The Indiana Supreme Court has reversed a lower court’s decision related to the state’s six-year statute of limitations on accelerating the repayment of a debt when it goes into default, ruling that under the state’s two applicable statutes of limitation, “a cause of action for payment upon a promissory note with an optional acceleration clause can accrue on multiple dates.”
A copy of the ruling in the case of Collins Asset Group v. Alkhemer Alialy can be accessed by clicking here.
The defendant obtained a mortgage in September 2007 and stopped making payments on the loan in July 2008. The loan was transferred to the plaintiff and in October 2016, it accelerated the debt, demanding payment in full, which was one of the options if the loan ever went into default. The plaintiff sued to recover the unpaid debt in April 2017.
The defendant was granted a motion to dismiss because he argued that the plaintiff’s suit was barred by a six-year statute of limitations for a cause of action upon a promissory note. The plaintiff appealed the ruling to the state court of Appeals, who also sided with the defendant, ruling that the plaintiff did not accelerate the debt within six years of the default. The case was subsequently transferred to the state Supreme Court.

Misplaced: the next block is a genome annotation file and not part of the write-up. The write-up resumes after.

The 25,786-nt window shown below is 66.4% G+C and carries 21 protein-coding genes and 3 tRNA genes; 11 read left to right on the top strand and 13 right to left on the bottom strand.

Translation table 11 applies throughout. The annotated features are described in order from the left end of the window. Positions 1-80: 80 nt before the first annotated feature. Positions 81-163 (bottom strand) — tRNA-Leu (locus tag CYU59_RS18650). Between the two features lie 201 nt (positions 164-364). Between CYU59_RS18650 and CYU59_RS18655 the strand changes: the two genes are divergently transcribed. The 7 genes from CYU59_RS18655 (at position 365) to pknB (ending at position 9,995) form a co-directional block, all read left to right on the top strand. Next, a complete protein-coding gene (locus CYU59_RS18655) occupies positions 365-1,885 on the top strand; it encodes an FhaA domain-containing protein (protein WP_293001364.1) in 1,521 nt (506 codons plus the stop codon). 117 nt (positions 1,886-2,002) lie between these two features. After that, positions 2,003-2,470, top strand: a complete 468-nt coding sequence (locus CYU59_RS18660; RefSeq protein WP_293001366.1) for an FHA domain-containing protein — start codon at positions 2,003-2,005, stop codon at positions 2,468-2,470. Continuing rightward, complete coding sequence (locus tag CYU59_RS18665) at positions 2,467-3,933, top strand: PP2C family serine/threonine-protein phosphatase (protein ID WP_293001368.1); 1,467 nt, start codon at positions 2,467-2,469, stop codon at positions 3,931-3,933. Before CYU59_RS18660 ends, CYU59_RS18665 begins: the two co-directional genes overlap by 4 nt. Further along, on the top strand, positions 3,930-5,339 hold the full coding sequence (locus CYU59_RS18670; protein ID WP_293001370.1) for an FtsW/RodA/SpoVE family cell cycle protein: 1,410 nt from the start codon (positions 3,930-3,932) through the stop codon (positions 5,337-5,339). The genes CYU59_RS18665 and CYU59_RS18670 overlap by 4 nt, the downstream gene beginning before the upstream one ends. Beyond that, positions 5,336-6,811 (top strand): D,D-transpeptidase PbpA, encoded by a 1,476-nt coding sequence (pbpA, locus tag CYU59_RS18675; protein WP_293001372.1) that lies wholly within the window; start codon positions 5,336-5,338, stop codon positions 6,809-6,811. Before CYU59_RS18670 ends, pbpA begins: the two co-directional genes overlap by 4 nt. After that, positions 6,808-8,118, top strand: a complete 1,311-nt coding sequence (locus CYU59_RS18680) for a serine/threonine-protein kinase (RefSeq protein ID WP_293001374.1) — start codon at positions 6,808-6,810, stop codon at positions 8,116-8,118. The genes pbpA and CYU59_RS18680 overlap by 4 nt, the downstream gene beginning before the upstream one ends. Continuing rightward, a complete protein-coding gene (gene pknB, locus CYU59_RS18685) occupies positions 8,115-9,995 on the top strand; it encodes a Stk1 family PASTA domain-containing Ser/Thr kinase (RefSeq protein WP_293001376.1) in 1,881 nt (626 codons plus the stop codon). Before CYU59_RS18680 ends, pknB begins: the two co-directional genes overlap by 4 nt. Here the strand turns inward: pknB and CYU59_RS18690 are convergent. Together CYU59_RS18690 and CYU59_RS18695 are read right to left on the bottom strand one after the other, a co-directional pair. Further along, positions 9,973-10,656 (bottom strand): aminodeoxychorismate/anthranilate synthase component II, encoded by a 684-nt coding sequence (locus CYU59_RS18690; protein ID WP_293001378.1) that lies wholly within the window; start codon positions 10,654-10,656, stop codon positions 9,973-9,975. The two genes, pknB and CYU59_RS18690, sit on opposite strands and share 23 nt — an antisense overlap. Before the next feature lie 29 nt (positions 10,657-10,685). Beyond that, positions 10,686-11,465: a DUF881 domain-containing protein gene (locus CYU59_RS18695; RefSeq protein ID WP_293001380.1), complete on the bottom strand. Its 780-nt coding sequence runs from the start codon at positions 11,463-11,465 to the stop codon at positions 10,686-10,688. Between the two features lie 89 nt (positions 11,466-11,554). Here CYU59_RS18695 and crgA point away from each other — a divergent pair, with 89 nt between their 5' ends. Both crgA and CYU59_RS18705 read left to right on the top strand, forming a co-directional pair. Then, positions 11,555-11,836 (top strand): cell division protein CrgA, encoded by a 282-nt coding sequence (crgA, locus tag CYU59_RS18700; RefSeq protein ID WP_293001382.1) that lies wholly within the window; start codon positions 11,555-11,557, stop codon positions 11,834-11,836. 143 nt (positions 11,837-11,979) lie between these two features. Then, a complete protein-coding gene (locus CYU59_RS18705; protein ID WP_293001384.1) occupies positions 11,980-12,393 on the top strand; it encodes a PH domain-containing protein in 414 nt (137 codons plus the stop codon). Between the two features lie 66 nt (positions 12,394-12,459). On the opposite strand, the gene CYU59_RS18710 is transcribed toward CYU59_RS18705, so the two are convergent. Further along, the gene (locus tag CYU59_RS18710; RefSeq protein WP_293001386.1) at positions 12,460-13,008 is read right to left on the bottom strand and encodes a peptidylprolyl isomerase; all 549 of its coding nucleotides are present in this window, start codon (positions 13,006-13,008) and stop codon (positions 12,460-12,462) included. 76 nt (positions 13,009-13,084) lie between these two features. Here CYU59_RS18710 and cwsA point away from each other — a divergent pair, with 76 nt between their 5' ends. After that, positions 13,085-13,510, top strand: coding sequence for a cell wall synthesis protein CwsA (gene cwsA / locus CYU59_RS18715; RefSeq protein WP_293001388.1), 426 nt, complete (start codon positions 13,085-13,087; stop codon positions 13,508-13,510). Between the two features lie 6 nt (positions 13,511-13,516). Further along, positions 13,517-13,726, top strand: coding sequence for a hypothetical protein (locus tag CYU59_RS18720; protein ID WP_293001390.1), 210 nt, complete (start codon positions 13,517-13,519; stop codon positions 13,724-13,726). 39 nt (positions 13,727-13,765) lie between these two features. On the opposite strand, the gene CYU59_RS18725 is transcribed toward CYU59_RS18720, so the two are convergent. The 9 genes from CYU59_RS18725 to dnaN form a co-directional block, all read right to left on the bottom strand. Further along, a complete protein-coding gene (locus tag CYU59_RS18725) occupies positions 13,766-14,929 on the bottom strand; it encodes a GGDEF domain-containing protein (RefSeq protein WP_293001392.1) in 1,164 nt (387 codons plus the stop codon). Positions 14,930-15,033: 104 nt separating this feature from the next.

The Supreme Court determined that the six year statute of limitations did no start running until the plaintiff exercised the optional acceleration clause in 2016, so it was still well within the six year window when it filed suit to recover the full amount in 2017.
“We find that CAG did not waive its argument under Indiana Code section 26-1-3.1-118(a),” the Supreme Court wrote. “But this issue is of no consequence, because under either applicable statute of limitations, CAG’s claim is timely. We thus reverse the trial court’s order dismissing CAG’s complaint and remand.”